The adage that “a lawyer who represents himself has a fool for a client” is the product of years of experience by seasoned litigators, the Supreme Court has remarked. See, Kay v. Ehrler, 499 U.S. 432, 438 (1991). But do all lawyers know why?
It then goes on to explain all the terrible things that can happen when a lawyer disregards this adage and fails to obtain appropriate professional assistance outside the firm.
More recently, Ross Kodner reprised his earlier advice on the downfalls that result when lawyers attempt to handle their own technology and practice management projects. In a piece entitled REDUX: The True Cost of DIY Legal Technology – Why Pro Se Tech is Such an Economic Disaster, he makes the following pithy observation:
Lawyers should avoid representing themselves pro se on their tech and practice management issues.
Does the same hold true for knowledge management? Should practicing lawyers be running the knowledge management effort in their firms? Or, should they outsource this to “KM professionals”? If they outsource, should those professionals having experience as legal practitioners or is it sufficient that they have demonstrable knowledge management expertise?
To be honest, I’m not sure I have complete answers to these questions. Further, I suspect that the right answer depends on the firm in question. However, there are some things I’ve learned from experience that I think are universal. For example, while practicing lawyers within a firm undoubtedly are closest to their clients and understand best what is required for good client service, they rarely have the time or inclination to translate that knowledge into the wide range of content necessary for a robust law firm knowledge management system. Further, even if they are interested in creating a knowledge base for their practice area, they usually can’t devote the time and attention necessary to create a coherent firm-wide KM system. This suggests that you are going to have to do some outsourcing if you want dedicated attention for your KM effort.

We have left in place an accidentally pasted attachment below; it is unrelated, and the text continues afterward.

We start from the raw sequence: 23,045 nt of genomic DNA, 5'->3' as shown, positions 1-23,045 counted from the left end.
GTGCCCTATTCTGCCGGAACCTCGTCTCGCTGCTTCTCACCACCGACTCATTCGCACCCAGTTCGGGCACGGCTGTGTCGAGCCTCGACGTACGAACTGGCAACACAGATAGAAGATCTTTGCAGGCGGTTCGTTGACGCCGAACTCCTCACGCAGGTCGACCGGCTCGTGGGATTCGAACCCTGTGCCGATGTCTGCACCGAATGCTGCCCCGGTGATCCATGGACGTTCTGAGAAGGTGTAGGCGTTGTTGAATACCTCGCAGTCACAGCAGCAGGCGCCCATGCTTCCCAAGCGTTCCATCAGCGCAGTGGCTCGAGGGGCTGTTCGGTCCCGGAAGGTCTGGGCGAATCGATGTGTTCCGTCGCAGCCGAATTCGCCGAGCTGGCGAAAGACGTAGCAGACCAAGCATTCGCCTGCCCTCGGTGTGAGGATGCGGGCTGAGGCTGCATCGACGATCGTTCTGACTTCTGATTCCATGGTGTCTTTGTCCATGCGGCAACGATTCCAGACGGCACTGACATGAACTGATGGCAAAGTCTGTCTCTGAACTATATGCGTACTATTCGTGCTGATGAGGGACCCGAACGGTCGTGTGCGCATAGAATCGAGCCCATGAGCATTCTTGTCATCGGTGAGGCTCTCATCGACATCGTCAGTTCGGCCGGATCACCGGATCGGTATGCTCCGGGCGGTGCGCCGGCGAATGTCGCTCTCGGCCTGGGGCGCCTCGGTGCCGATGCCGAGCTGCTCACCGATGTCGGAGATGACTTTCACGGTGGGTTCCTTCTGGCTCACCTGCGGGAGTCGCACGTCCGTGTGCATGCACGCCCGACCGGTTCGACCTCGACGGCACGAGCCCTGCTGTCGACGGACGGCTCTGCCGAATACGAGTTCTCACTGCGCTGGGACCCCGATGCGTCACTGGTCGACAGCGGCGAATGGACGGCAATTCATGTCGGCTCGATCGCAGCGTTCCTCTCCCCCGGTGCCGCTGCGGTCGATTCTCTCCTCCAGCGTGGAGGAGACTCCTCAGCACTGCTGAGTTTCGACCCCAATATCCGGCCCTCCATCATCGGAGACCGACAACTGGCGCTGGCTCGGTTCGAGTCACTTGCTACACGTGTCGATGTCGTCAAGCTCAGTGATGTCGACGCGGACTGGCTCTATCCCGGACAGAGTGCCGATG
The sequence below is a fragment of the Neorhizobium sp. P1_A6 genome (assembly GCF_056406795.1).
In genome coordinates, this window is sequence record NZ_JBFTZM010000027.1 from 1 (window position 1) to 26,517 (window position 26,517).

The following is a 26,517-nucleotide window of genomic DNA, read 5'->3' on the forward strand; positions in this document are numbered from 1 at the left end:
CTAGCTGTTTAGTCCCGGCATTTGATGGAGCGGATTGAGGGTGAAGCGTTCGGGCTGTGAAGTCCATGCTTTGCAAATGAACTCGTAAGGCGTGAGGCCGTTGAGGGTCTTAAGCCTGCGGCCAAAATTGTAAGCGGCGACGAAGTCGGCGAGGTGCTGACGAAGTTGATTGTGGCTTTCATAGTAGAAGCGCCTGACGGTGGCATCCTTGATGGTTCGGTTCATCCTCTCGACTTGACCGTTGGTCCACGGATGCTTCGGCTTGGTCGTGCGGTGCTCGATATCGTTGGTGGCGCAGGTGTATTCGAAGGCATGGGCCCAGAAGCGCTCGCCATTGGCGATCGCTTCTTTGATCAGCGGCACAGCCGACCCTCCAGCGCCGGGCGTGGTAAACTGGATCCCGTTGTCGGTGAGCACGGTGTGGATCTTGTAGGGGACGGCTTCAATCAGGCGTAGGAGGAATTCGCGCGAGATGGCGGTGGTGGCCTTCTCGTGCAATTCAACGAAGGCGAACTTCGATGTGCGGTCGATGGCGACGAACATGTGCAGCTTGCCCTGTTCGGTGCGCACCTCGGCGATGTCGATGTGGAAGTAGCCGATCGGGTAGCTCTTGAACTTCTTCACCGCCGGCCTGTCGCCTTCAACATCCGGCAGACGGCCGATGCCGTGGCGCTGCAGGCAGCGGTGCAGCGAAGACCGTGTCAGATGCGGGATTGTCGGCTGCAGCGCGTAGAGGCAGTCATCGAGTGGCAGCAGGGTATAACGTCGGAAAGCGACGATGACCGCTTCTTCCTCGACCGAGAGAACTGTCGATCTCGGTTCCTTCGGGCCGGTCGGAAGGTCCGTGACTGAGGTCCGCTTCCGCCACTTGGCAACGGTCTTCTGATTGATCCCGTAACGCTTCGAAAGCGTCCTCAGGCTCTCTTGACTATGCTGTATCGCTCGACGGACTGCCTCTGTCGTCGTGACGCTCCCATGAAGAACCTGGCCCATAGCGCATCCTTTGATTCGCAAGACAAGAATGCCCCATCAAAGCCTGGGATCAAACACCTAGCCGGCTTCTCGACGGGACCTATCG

If you are going to outsource the work of law firm knowledge management, your choices of professionals depend on what you want to achieve and the extent to which you wish those knowledge managers to work independently of busy practitioners. If you can hire only one person, be sure that person has experience as a practitioner. Otherwise, they will not have the requisite experience to find and evaluate content for the KM system and most likely will not be qualified to create content for the KM system. If you can’t face the cost of hiring a lawyer, then hire a paralegal who has worked on the kinds of matters your lawyers usually undertake. Alternatively, hire a legal reference librarian. But understand that the paralegal or librarian is more likely to act as an organizer or manager of content provided by practitioners rather than a creator of content. And, if your lawyers are busy or insufficiently engaged in the KM effort, there won’t be as much content to organize.
The other option is to recruit professional knowledge managers who are new to law firms, but have considerable KM experience in other industries or professions. These folks can help rationalize business processes and facilitate the creation of useful KM systems. And they will bring to your firm a broad perspective that can be invaluable in developing your firm’s approach to knowledge management. But, at the end of the day, they will need the consistent cooperation of practitioners to customize the KM system to meet your client service needs. If your lawyers are as busy as most lawyers have been recently, they simply won’t have the time to provide the guidance and input needed by these KM professionals.
So, there are no easy answers. However, if this tempts you to decide that the path of least resistance is to have your practitioners just handle knowledge management on top of their client service responsibilities, remember the old adage about lawyers who represent themselves. Then go and reread Ross Kodner’s article.